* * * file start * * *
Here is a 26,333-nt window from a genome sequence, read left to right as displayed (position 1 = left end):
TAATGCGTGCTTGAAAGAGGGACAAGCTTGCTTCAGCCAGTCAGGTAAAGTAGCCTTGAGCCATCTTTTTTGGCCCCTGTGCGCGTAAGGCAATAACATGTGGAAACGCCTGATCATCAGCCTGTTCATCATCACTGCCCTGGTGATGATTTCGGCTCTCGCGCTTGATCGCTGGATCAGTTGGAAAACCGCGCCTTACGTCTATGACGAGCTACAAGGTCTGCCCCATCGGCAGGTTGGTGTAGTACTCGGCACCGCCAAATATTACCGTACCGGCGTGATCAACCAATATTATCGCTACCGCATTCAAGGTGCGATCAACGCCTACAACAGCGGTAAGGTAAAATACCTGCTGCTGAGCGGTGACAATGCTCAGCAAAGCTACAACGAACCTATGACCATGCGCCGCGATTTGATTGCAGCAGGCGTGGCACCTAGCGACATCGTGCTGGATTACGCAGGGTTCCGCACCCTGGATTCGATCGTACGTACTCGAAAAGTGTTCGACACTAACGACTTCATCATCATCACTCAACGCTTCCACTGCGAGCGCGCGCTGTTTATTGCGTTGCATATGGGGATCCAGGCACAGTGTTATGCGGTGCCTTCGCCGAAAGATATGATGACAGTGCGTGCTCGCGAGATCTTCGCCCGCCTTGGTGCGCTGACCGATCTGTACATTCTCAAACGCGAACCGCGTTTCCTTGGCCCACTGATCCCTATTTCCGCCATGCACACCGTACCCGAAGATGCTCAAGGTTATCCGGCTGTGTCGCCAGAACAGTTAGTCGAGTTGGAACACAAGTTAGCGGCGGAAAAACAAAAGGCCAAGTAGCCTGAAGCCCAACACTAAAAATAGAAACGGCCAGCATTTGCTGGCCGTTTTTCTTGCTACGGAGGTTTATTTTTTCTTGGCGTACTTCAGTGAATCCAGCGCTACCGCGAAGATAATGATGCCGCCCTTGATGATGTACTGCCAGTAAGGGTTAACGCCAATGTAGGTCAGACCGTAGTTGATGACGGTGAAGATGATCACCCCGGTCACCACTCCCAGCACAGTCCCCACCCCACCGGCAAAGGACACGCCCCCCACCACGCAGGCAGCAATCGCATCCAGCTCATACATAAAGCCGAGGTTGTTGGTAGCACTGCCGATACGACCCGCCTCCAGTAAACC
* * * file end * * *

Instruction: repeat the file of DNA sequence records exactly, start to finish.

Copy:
Here is a 26,333-nt window from a genome sequence, read left to right as displayed (position 1 = left end):
TAATGCGTGCTTGAAAGAGGGACAAGCTTGCTTCAGCCAGTCAGGTAAAGTAGCCTTGAGCCATCTTTTTTGGCCCCTGTGCGCGTAAGGCAATAACATGTGGAAACGCCTGATCATCAGCCTGTTCATCATCACTGCCCTGGTGATGATTTCGGCTCTCGCGCTTGATCGCTGGATCAGTTGGAAAACCGCGCCTTACGTCTATGACGAGCTACAAGGTCTGCCCCATCGGCAGGTTGGTGTAGTACTCGGCACCGCCAAATATTACCGTACCGGCGTGATCAACCAATATTATCGCTACCGCATTCAAGGTGCGATCAACGCCTACAACAGCGGTAAGGTAAAATACCTGCTGCTGAGCGGTGACAATGCTCAGCAAAGCTACAACGAACCTATGACCATGCGCCGCGATTTGATTGCAGCAGGCGTGGCACCTAGCGACATCGTGCTGGATTACGCAGGGTTCCGCACCCTGGATTCGATCGTACGTACTCGAAAAGTGTTCGACACTAACGACTTCATCATCATCACTCAACGCTTCCACTGCGAGCGCGCGCTGTTTATTGCGTTGCATATGGGGATCCAGGCACAGTGTTATGCGGTGCCTTCGCCGAAAGATATGATGACAGTGCGTGCTCGCGAGATCTTCGCCCGCCTTGGTGCGCTGACCGATCTGTACATTCTCAAACGCGAACCGCGTTTCCTTGGCCCACTGATCCCTATTTCCGCCATGCACACCGTACCCGAAGATGCTCAAGGTTATCCGGCTGTGTCGCCAGAACAGTTAGTCGAGTTGGAACACAAGTTAGCGGCGGAAAAACAAAAGGCCAAGTAGCCTGAAGCCCAACACTAAAAATAGAAACGGCCAGCATTTGCTGGCCGTTTTTCTTGCTACGGAGGTTTATTTTTTCTTGGCGTACTTCAGTGAATCCAGCGCTACCGCGAAGATAATGATGCCGCCCTTGATGATGTACTGCCAGTAAGGGTTAACGCCAATGTAGGTCAGACCGTAGTTGATGACGGTGAAGATGATCACCCCGGTCACCACTCCCAGCACAGTCCCCACCCCACCGGCAAAGGACACGCCCCCCACCACGCAGGCAGCAATCGCATCCAGCTCATACATAAAGCCGAGGTTGTTGGTAGCACTGCCGATACGACCCGCCTCCAGTAAACC